London — Britain and Ireland braced Sunday for powerful wind and rain from Storm Isha that were expected to batter a wide swath of the island nations and disrupt travel.
The Met Office issued an unusual blanket wind warning for all the U.K., saying gusts could reach 90 miles per hour (145 kilometers per hour) in places and threaten lives.
“There’s the potential for danger-to-life and damaging winds potentially leading to some power cuts in places, some large waves around coastal regions could bring some debris onto roads and trees could come down,” meteorologist Tom Morgan said.
Parts of the U.K. have been hammered since fall by a series of gusty and wet storms that have toppled trees, knocked out power and led to flooding along river valleys. Isha is the ninth named storm to hit the U.K. since September.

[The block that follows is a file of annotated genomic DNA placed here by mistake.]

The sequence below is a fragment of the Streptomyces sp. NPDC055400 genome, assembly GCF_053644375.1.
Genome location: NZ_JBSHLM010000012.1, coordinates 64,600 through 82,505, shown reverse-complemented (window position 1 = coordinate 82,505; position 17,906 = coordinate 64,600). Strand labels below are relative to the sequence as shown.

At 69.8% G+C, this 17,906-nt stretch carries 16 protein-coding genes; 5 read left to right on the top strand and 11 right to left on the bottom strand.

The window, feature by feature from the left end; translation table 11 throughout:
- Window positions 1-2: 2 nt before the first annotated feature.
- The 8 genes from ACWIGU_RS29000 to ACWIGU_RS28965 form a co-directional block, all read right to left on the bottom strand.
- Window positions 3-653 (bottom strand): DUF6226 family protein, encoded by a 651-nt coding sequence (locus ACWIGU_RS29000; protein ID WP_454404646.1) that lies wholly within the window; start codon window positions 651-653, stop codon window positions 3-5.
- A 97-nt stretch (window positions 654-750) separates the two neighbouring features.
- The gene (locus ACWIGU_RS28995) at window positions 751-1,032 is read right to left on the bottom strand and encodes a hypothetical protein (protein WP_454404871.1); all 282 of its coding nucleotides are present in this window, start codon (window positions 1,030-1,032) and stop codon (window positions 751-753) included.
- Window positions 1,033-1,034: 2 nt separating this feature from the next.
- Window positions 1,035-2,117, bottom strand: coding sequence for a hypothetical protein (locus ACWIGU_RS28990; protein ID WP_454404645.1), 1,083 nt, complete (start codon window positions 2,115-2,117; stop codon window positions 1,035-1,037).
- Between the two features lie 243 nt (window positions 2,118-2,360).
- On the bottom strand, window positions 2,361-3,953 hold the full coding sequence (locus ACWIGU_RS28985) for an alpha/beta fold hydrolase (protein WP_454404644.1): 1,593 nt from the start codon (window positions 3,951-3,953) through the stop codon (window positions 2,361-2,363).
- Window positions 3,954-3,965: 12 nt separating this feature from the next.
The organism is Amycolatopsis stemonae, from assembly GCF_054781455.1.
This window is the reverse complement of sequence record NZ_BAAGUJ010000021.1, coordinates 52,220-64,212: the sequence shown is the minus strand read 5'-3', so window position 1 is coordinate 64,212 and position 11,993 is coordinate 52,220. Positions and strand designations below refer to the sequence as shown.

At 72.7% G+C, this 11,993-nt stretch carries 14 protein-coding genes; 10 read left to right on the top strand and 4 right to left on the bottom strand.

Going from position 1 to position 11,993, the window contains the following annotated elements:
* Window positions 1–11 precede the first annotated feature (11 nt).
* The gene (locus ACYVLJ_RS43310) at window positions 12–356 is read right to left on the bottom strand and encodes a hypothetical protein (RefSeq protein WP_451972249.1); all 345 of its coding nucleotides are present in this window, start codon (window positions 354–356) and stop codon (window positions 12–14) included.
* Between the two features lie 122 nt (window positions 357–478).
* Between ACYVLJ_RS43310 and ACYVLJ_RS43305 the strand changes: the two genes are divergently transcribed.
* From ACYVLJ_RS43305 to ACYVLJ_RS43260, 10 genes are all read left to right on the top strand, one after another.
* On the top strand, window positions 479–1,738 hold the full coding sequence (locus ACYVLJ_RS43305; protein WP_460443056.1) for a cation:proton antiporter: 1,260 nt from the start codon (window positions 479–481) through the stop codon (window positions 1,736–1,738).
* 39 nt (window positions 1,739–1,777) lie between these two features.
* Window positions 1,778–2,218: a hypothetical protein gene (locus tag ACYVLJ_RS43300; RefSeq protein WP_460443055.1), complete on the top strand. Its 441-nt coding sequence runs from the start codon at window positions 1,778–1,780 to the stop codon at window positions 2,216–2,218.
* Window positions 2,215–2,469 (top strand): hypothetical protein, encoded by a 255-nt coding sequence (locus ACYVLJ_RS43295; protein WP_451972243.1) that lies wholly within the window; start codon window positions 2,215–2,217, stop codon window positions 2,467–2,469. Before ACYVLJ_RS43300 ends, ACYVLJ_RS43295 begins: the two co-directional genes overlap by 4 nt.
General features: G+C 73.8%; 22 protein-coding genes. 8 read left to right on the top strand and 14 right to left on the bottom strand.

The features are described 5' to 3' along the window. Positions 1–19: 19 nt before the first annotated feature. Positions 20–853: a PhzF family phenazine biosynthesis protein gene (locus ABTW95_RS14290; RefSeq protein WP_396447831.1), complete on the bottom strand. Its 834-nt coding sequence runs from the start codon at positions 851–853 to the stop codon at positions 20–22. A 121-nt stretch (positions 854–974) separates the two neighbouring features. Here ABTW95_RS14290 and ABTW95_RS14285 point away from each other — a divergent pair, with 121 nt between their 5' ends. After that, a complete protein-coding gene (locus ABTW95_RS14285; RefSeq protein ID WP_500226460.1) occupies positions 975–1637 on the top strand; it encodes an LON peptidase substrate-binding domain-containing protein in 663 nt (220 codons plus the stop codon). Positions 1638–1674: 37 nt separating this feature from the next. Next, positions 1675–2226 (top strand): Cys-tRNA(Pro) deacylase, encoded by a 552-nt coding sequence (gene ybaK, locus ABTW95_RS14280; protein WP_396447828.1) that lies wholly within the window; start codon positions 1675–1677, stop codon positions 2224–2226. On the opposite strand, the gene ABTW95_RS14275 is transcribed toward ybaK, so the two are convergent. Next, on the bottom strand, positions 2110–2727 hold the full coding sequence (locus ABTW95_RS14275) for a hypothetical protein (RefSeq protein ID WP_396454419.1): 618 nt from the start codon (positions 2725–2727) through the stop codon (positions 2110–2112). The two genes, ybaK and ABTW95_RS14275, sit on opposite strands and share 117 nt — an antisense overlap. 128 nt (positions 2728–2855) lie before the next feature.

Some operators of rail lines, which previously were affected by flooding, trees fallen on tracks and landslides, planned to halt services or warned riders of delays and, in some instances, urged them to rebook.
In the west of Ireland, counties Donegal, Galway and Mayo were warned of extremely strong and possibly destructive gusts from Sunday afternoon into the morning. People were told to stay away from the coast for their own safety.